Stamford, Connecticut. It's the only city I have ever lived in and one I've been calling home for ten years now. And a pedestrian died this week after being hit by a motor vehicle - the second death in as many months.
That means that so far in 2014 more people in Stamford have died from being hit by a motor vehicle than have died as a result of homicide. No cyclists yet in Stamford (but I noticed on WTNH a 10 year old was hit by a truck and died while riding a bike in Suffield yesterday afternoon) but the thought of building a 'ghost bike' for someone here terrifies me.
Were I a clever satirist I'd put together an 'SUV Buyback Program' event or something. But instead I'll just hope the writers of John Oliver's 'Last Week Tonight' run with it instead and show you where this woman was hit.
According to News 12 and other reports, she was crossing Hoyt when an SUV turned left from Summer Street. I've driven or biked by that spot hundreds of times. I'd make the left myself back in 2012 when I had jury duty since Hoyt Street leads to the courthouse. Last summer, I biked with Michael Fedele, David Martin and William Tong as part of my effort to convince the next mayor - who turned out to be David Martin - to make the city more bike friendly.
I addressed the whole question of whether or not the woman crossing the street was in the crosswalk or not in my Stamford Patch column and will refrain from accusingly suggesting the woman of the SUV was texting/using her phone at the time. Instead I'll press my miniatures to work like I did in the riding at night feature.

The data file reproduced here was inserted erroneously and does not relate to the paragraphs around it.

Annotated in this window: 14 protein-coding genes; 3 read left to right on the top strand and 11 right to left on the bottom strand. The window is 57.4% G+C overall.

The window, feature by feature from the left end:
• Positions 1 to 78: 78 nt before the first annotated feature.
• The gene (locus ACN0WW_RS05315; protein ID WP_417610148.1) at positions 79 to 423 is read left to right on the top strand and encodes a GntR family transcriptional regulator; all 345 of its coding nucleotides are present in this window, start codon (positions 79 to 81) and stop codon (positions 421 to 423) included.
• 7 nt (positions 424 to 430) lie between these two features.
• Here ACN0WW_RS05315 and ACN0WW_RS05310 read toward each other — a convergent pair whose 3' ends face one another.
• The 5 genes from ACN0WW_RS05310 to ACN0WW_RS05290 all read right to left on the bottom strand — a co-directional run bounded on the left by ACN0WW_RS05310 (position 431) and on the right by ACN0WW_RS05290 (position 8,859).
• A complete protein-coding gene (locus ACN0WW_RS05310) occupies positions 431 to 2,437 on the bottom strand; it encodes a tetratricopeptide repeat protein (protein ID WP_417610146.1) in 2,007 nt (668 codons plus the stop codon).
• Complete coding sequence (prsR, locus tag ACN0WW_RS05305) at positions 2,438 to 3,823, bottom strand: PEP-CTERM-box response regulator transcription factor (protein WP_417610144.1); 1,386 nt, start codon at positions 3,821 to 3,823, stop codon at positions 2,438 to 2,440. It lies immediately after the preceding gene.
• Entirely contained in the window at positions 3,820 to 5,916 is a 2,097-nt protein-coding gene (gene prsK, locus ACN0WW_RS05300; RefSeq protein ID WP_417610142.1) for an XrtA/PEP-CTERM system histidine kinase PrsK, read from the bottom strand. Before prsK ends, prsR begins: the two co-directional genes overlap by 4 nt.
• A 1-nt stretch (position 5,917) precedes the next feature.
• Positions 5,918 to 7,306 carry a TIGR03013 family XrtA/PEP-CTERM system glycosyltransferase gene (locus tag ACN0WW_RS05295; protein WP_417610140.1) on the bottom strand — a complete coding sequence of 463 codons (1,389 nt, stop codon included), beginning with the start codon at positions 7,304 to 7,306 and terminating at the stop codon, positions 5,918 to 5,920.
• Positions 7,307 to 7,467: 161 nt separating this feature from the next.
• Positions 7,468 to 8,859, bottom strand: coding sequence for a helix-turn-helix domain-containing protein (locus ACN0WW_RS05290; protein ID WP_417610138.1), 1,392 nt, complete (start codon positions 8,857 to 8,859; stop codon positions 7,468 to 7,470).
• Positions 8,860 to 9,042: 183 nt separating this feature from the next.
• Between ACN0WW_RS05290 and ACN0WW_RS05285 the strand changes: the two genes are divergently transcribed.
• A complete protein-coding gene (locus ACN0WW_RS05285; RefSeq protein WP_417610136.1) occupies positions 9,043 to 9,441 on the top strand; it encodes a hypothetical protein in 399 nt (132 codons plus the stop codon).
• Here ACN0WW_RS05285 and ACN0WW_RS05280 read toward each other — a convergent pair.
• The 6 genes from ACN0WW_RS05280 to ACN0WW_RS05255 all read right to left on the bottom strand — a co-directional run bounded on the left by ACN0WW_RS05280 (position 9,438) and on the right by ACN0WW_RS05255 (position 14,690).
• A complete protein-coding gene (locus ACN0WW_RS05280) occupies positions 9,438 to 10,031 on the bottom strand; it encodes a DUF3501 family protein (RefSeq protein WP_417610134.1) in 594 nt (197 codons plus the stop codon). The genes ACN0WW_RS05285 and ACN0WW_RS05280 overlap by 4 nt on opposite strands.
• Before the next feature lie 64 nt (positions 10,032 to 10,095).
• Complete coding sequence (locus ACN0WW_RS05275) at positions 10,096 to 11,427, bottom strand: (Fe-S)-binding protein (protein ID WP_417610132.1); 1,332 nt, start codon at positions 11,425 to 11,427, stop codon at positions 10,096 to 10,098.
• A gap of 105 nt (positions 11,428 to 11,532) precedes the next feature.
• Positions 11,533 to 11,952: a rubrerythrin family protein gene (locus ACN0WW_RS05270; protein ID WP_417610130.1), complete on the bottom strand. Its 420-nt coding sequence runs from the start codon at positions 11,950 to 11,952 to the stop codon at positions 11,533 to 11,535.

But before making the model, I took my rolling tape measure to the intersection where the woman was killed. Two things saddened me immediately. First was the bouquet of flowers, and the second was that I couldn't tell which button to push in order to cross Summer Street.
I eventually got a walk signal, and I ended up measuring the center of the crosswalk and both edges - losing count over how many times I crossed all the streets. I also measured the distance between the crosswalk and the stop line. Using an HO scale ruler I was able to make a decent model of the intersection.
The black cars near the curb are parked: the little dot on the sidewalk is a parking meter, which stands almost 77' from the edge of the crosswalk.
Two particularly important measures: the distance between the edge of the Hoyt/Summer corner crosswalk and the stop line is 20' (it tapers off to 9' on the other side of the intersection, which is why the crosswalk is at an angle). Also, one has to walk about 20' from the edge of the curb to the first lane marker (between the red and the green car).
No bike bloggers were harmed in the collection of this information. Pushing a rolling measure while wearing a Pollos Hermanos T-shirt appears to give motorists pause.
After taking the measurements I watched cars, cyclists and pedestrians for about an hour. I was appalled at the behaviors of some motorists - and I'll get into specifics in a moment.
But I could easily see how so many of the things discussed by the Connecticut Bicycle & Pedestrian Advisory Board could be used to make this one intersection safer for everyone.